Sponsored By

4 Tips to Successfully Design for Supply Chain Issues

Here's your roadmap for designing systems that are resistant to supply chain interruptions.

Jacob Beningo

December 8, 2021

6 Min Read
mika-baumeister-container ship-unsplash.jpg
Mika Baumeister via Unsplash

There are two big problems facing technology companies in the United States today; microprocessor supply chains and finding engineers to get the job done. In my last post, 5 Tips to Successfully Manage Engineering Shortages, we discussed the later issue. In today’s post, we are going to discuss how to design embedded systems so that they are flexible enough to handle supply chain issues.  

When it comes to the supply chain, the biggest problem that is facing teams today is that they can’t find stock of their microprocessor. Teams designed their products with common stock products, and then suddenly there aren’t any available. The lead times for these parts might be long, sometimes a year or more.

Obviously, no one wants to wait that long. The result is that hardware and software need to be changed. Below are some tips for designing and/or redesigning your product so that it’s flexible enough to handle supply chain issues like swapping out a microcontroller.

Tip #1 – Separate Hardware Dependent Software from the Business Logic

My first suggestion is that you design your embedded software into two separate architectures; the business logic and the hardware-dependent architecture. The business logic will contain all the special sauce for the product.

Related:3 Tips for Unit Testing Embedded Software

The features, user interactions, algorithms, and so forth. The business logic has no dependency on hardware. Instead, the business logic depends on an interface that interacts with the underlying hardware.

The advantage to architecting embedded software in this way is that it allows the product features to be easily ported to any microprocessor or microcontroller. Developers don’t need to fight their way through microcontroller-specific calls or register in the application code. Instead, they only update the hardware-dependent code behind the interface, leaving the business logic intact.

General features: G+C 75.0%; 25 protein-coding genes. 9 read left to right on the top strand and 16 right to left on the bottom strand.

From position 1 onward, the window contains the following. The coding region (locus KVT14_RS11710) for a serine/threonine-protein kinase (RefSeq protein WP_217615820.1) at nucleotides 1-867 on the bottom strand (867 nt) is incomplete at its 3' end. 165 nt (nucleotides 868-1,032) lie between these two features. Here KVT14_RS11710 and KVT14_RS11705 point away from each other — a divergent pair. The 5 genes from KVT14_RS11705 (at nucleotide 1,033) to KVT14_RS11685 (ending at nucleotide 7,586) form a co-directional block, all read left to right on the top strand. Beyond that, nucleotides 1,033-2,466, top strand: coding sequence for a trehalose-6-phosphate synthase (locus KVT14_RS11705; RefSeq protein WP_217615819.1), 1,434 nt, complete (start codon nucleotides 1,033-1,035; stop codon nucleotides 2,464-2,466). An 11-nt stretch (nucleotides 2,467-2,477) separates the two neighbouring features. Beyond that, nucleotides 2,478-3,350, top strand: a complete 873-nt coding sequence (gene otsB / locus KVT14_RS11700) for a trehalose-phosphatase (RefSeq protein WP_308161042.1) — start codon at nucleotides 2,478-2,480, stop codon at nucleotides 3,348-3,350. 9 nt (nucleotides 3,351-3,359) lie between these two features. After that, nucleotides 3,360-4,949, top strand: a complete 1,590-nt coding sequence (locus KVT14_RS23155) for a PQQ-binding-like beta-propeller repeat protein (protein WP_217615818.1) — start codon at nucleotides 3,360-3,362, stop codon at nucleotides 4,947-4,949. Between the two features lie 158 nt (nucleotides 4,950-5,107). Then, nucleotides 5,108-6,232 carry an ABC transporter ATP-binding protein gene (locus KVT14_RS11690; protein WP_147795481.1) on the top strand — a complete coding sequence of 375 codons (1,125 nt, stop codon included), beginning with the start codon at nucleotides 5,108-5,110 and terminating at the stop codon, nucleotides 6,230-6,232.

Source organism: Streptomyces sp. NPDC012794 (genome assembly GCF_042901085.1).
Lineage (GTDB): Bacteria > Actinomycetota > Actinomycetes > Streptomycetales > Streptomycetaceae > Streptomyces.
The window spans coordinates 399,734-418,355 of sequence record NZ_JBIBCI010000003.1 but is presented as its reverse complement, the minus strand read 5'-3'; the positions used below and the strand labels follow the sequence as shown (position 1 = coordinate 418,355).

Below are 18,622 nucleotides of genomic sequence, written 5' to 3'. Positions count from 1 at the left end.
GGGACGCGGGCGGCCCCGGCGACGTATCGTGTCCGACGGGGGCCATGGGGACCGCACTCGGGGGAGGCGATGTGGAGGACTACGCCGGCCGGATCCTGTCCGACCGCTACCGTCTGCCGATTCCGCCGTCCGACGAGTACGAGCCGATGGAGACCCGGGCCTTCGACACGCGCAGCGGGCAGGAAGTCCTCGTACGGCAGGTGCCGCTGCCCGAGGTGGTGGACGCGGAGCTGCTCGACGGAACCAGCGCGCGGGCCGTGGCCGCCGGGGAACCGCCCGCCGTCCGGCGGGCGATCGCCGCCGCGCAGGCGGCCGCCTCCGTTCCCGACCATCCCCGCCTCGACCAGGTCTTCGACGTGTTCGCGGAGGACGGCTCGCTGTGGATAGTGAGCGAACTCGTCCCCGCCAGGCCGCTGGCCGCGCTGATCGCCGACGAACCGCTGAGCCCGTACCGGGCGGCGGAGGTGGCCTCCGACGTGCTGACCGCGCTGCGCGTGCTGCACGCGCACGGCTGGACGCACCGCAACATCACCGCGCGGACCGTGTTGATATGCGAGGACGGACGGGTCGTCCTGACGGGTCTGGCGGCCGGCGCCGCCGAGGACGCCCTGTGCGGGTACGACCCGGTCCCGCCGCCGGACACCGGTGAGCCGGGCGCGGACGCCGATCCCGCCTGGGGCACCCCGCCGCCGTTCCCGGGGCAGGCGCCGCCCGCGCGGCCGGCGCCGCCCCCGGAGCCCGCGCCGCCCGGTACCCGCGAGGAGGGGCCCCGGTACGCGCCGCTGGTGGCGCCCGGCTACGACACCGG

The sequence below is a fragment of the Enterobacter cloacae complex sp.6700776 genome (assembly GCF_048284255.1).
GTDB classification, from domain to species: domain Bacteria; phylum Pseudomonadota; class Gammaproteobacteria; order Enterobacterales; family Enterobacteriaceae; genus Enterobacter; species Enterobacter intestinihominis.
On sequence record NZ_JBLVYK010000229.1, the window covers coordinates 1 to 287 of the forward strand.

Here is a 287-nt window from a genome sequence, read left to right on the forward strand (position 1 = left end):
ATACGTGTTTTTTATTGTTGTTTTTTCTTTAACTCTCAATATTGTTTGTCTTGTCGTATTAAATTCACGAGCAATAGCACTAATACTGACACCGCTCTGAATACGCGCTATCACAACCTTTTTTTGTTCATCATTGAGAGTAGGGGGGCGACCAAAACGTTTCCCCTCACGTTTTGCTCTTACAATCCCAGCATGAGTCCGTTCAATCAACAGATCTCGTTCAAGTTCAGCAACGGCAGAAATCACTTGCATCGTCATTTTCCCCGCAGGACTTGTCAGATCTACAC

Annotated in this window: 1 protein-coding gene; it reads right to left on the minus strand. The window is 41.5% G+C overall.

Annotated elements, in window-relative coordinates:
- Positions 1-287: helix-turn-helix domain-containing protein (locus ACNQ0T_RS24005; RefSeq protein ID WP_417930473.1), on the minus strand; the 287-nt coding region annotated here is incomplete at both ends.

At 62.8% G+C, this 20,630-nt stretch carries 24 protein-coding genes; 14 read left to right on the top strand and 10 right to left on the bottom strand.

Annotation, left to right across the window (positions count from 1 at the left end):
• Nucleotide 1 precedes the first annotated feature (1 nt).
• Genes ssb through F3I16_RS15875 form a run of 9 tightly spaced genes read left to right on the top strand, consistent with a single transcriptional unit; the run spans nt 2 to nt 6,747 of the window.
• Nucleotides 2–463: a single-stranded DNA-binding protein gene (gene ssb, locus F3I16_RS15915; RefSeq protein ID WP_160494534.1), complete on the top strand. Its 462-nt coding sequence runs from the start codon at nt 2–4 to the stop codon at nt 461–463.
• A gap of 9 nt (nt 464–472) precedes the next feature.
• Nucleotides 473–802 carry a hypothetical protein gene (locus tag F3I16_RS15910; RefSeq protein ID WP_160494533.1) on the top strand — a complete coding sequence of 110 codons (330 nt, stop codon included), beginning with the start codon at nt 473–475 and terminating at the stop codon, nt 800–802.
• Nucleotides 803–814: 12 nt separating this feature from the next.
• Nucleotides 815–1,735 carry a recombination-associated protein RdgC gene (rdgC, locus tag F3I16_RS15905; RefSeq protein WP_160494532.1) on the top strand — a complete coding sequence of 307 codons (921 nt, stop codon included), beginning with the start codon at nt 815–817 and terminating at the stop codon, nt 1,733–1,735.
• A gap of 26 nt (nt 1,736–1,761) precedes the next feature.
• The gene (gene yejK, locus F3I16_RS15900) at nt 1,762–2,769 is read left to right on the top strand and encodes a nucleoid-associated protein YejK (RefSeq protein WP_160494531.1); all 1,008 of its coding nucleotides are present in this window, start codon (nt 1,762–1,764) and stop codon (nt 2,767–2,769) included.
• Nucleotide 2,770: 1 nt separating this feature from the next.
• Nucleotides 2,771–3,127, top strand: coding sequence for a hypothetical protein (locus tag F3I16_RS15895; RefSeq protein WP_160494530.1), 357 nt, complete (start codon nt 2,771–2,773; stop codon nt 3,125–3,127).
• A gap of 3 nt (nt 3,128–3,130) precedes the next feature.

The interface used to interact with software is a hardware abstraction layer, often referred to as a HAL. Many microcontroller vendors provide drivers and interfaces to simplify and speed up development, but developers often don’t go far enough by adding in the hardware abstraction layer. They look at the drivers as the abstraction layer, which is not correct.

The result is that the application code gets coupled to the hardware driver code which in turn adds more time and effort when a product needs to change to a new microcontroller. Example hardware abstraction layers can be found in Arms’ CMSIS.

Tip #2 – Use Code Generator Tools

Another technique that you can use to build more flexible software is to leverage code generation tools. A generator will often take either a high-level software construct like an architectural component or even a configuration file and then generate useable code. The high-level component or the configuration file can be modified and then the code regenerated very quickly.

Related:5 Tips for Adding an Audio Codec to an Embedded System

In general, two types of code generation tools come to mind; driver generators and “full stack” generators. Driver generators are typically provided by silicon vendors. The generator takes configuration for different peripherals and then generates the code necessary to control the peripheral and interact with it. Full-stack generators are design tools like Matlab that can be used to develop the software architecture and then generate target-specific code.  

Code generators often times don’t generate the cleanest or most efficient code, but they provide a level of portability and scalability well beyond hand-coding. If you design and auto-generate and then discover that you can’t find the microcontroller, there may be an option to select a different target library and then generate code for the new microcontroller. The code generation removes the need to rewrite low-level drivers, remove and integrate software packages, and deal with all the low-level challenges that come with porting software.  

Tip #3 – Design with Compatible Parts